Volunteer/Director Power Struggle-Advice welcome
  • SMire
    Posts: 13
    Good morning, everyone!

    To preface, I'm not looking to badmouth a particular volunteer that I've been struggling with, but I am looking for advice from other directors who have experienced a sort of wrestling with attitudes of possessiveness, entitlement, and "bullying-type" behaviors in their volunteers?

    Background: I just began a new job as the lead Music Director seven months ago at the third largest parish in my Diocese, which also happens to be very affluent (they bring in more in a weekend than I make in a year). So, naturally, the size means: more opinions, the money means: a general mindset of what cannot be got, can be bought.

    I have one member who continues to text, email, call, or approach me before or after Mass/rehearsals with her opinions of how things should be run, mostly in response to my covid-protocols (of which I observe none, I approach it with the mindset and expectation that people will stay home if they're running fever in general...I do not require masks, nor do I require vaccination status to sing in the choir) and even in regards to my musical direction. It's a very covert and passive-aggressive operation she runs. She's never said "you're doing a bad job," but will simply point out things that other "amazing" directors do in other choirs she's a part of or been in in the past. She won't say: you should do these things or have you considered doing "x," rather she'll forward emails from other area churches and say: look at their covid protocols! Or: I hate to have to tell you this, it must be so difficult for you to hear, but so and so said such and such about you and I just feel you really need to know...I generally ignore her emails and text and only respond when necessary, and only during my normal business hours, but it's getting to a point where I'm feeling very depleted and, honestly, highly annoyed.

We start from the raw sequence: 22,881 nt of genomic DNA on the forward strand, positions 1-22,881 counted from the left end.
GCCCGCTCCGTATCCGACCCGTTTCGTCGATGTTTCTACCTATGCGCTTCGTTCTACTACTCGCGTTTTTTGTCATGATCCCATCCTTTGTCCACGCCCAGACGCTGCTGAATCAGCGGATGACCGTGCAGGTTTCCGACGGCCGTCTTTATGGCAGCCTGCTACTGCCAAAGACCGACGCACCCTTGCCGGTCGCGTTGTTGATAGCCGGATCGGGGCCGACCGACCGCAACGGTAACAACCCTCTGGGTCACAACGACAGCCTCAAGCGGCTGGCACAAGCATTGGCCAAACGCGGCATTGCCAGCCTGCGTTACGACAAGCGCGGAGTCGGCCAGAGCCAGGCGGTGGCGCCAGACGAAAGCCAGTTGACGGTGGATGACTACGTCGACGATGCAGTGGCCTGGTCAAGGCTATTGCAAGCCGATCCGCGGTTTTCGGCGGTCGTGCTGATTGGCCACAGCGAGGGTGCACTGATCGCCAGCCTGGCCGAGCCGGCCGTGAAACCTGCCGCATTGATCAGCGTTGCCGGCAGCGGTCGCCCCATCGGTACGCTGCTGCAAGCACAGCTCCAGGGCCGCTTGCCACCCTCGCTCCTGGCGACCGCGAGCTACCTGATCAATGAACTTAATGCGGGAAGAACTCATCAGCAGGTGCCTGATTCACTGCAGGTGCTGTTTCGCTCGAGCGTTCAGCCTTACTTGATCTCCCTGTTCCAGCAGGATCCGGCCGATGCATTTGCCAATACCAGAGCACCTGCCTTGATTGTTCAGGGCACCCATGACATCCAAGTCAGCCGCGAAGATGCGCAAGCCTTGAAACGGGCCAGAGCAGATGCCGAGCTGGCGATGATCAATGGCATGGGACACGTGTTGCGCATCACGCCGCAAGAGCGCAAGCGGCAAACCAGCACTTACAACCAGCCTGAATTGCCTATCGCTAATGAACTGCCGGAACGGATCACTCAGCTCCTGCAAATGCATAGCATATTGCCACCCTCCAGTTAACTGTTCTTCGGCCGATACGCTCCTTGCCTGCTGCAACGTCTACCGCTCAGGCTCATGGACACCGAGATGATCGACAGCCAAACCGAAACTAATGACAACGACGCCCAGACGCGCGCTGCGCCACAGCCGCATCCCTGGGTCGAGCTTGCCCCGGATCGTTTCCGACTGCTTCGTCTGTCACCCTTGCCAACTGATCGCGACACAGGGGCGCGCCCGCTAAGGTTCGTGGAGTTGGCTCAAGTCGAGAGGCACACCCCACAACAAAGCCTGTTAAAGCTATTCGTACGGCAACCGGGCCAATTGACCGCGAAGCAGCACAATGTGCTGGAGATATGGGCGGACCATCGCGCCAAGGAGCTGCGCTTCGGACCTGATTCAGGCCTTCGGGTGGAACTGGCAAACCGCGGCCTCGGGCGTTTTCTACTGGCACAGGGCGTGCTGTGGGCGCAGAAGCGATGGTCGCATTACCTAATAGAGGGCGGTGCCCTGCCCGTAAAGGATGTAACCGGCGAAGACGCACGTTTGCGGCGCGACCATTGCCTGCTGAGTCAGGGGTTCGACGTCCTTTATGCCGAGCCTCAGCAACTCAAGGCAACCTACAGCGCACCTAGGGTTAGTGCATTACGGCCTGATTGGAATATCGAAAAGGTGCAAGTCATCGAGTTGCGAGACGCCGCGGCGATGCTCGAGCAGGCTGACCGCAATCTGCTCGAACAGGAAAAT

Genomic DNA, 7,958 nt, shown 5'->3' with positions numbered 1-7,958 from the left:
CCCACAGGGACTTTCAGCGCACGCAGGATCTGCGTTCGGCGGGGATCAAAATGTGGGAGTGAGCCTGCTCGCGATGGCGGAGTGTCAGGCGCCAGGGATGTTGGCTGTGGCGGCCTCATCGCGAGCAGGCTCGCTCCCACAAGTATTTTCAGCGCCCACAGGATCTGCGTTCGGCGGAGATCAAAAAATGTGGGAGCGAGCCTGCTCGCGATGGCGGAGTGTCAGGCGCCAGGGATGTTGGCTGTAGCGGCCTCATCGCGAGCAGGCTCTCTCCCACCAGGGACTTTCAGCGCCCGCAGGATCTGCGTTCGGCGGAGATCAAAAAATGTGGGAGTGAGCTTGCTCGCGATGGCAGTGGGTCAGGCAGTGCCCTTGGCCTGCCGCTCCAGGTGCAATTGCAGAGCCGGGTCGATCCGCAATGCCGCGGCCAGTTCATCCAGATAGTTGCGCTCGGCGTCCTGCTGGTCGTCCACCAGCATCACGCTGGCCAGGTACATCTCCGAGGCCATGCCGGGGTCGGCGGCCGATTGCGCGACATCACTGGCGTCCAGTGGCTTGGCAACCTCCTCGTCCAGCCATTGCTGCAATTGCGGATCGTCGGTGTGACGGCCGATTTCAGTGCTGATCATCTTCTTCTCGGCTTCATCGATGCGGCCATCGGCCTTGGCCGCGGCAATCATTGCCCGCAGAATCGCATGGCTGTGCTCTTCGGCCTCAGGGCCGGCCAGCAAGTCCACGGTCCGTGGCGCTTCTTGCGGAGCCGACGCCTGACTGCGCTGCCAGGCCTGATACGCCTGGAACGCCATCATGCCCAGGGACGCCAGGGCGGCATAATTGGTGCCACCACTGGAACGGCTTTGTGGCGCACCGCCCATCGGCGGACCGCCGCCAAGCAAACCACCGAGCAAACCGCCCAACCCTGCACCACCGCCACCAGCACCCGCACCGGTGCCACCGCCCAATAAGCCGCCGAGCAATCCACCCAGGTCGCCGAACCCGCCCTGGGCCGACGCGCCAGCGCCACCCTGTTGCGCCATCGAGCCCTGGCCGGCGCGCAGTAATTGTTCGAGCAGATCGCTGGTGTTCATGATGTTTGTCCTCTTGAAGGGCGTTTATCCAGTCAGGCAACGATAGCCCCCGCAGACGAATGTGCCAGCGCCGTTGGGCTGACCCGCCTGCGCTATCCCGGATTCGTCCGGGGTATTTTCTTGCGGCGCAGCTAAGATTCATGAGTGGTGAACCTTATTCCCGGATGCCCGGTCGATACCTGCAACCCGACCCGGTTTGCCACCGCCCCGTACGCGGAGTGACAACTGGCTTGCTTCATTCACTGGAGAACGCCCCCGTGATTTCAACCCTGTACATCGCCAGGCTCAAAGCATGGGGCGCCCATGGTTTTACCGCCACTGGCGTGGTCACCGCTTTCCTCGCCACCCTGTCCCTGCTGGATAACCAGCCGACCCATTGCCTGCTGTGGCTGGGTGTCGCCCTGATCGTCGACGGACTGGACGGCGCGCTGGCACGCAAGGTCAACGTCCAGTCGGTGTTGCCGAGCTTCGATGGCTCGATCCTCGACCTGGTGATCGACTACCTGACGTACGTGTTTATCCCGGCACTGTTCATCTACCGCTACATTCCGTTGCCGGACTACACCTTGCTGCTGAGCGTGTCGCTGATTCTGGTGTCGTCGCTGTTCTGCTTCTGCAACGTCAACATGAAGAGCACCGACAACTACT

What would you do? Any words of advice?
  • Get a copy of the book "When Sheep Attack". It addresses a lot of situations similar to yours, and gives great advice on how to handle them.
    Thanked by 1tomjaw
  • Please note: I'm being only slightly facetious when I say this.

    Make her an employee, but not one with much authority. Then dismiss her for (I don't know.... insubordination, poor performance review....)

    Hire her as your secretary. Have her reply personally to every complaint letter.

    Dismiss the complaints by saying "Yes, but I'm not..... (that other director, that other protocol enforcer, Pope Francis' conscience...)
    Thanked by 1StimsonInRehab
  • CharlesW
    Posts: 11,951
    You could invite her to join those other amazing choirs with amazing directors. Some people are simply more trouble than they are worth to you or your music program. Throw her out.
  • I don’t know why people ignore emails and expect people to stop emailing them. I just assume the person is busy with other emails more important and assume nothing is wrong and keep emailing.

    Have you tried actually communicating with her and setting some boundaries? Maybe start there.
    Thanked by 1mattebery